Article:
BEIJING, Nov 8 (Reuters) China's door is open to foreign private equity firms, so long as they raise their funds within China in yuan to help absorb the country's abundant liquidity, deputy central bank governor Wu Xiaoling said on Thursday.
The government was getting pickier about allowing in private equity funds armed with money from abroad because China, with its soaring current and capital account surpluses, was already a magnet for more than enough foreign exchange, Wu said.
''I think foreign private equity funds should make more use of yuan market and raise funds in China in yuan,'' Wu told a financial forum.
''Because of the large surpluses, the Chinese government is becoming gradually stricter in approving entry of foreign private equity funds,'' she added.
What China needs is expertise and talents, not money, and private equity firms could provide a major fillip for technological improvement and industrial innovation, Wu said.
For private equity joint ventures, she said those in which foreign stakes amount to less than 25 percent should be treated on par with their entirely Chinese rivals and given the same investment opportunities.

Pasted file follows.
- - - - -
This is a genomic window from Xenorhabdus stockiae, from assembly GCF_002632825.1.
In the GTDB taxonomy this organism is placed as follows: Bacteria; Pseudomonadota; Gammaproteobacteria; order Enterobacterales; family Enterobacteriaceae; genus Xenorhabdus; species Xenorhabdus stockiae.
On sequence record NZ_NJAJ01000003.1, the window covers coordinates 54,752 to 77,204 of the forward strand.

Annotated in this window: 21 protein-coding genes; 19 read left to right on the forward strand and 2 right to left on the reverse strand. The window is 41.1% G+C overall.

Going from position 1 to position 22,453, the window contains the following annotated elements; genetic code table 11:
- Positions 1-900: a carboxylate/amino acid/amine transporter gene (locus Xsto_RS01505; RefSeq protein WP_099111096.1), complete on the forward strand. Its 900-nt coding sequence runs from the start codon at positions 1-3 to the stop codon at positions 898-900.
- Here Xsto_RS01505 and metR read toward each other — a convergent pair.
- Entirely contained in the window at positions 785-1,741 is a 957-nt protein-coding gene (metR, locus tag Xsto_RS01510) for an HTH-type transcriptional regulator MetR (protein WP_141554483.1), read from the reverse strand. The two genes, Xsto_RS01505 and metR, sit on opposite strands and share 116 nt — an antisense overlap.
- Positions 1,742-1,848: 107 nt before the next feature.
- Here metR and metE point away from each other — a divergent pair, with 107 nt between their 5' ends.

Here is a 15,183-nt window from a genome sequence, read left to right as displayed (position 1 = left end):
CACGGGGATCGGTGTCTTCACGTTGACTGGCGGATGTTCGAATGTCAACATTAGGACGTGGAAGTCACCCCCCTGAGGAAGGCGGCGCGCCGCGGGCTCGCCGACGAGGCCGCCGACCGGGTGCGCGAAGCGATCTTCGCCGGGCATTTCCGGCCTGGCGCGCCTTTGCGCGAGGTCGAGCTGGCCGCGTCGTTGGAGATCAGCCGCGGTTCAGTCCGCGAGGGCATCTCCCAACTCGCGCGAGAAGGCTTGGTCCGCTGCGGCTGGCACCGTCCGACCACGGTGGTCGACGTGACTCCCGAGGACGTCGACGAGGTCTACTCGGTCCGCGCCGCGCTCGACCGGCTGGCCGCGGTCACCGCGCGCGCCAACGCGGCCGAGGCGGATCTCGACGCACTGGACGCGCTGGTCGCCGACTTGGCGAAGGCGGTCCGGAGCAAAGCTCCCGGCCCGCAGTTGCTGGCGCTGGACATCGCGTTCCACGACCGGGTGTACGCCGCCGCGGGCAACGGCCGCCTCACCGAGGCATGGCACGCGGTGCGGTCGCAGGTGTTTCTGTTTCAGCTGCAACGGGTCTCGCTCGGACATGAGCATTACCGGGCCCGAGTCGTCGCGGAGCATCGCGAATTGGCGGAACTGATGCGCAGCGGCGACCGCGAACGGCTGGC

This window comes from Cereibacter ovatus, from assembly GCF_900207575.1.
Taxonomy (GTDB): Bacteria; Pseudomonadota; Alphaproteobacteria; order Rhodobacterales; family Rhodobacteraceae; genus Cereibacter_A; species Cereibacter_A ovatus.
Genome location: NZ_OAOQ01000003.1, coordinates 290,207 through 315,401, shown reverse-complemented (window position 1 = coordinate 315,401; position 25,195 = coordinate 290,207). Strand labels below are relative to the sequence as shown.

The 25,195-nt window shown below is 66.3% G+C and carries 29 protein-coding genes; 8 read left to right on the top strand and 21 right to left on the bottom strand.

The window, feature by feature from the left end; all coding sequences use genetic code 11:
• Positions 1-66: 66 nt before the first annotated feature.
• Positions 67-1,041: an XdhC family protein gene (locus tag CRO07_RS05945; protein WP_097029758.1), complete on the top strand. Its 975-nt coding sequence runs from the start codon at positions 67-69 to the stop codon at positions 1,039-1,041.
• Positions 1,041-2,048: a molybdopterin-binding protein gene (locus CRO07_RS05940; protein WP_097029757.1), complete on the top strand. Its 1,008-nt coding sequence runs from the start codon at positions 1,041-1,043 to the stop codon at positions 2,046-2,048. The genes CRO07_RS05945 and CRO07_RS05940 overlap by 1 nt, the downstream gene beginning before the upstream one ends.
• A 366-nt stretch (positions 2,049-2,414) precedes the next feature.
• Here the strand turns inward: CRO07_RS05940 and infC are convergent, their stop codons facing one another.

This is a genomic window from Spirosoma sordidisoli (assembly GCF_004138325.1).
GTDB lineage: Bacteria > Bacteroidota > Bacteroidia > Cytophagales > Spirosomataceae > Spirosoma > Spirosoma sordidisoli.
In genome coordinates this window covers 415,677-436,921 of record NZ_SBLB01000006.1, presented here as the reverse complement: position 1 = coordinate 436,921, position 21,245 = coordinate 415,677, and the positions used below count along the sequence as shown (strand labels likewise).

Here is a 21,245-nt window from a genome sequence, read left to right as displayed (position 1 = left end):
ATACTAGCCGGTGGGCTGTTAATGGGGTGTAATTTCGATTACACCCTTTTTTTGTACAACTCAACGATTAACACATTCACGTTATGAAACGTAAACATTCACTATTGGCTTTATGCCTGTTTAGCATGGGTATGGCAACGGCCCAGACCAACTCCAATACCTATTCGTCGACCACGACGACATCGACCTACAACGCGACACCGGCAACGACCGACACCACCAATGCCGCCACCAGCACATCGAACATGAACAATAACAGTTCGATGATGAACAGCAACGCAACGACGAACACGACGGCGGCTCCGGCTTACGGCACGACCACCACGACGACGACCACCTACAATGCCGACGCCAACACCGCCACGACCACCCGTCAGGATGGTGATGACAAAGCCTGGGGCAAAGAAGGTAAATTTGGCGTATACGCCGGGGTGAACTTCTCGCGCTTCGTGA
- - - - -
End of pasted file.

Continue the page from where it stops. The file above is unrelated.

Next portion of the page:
China's booming economy has attracted strong interest from foreign private equity firms such as Kohlbery Kravis Roberts&Co [KKR.UL] and Carlyle Group [CYL.UL]. But increased regulation aimed at increasing capital gains tax and developing local capital markets has slowed the number of deals. Private equity volumes through to September were barely a third of the previous year, according to Thomson Financial data.
In wide-ranging comments on private equity in China, Wu also said domestic banks, insurers and trust firms already engaged in asset management should be allowed to raise private equity funds under strict caps.
On the issue of taxation, she said private equity funds that invest in small and medium-sized high-tech firms would enjoy a 70 percent tax exemption. Wu said authorities should redouble their efforts to streamline the legal and tax frameworks for the private equity industry.
REUTERS BJR RN1523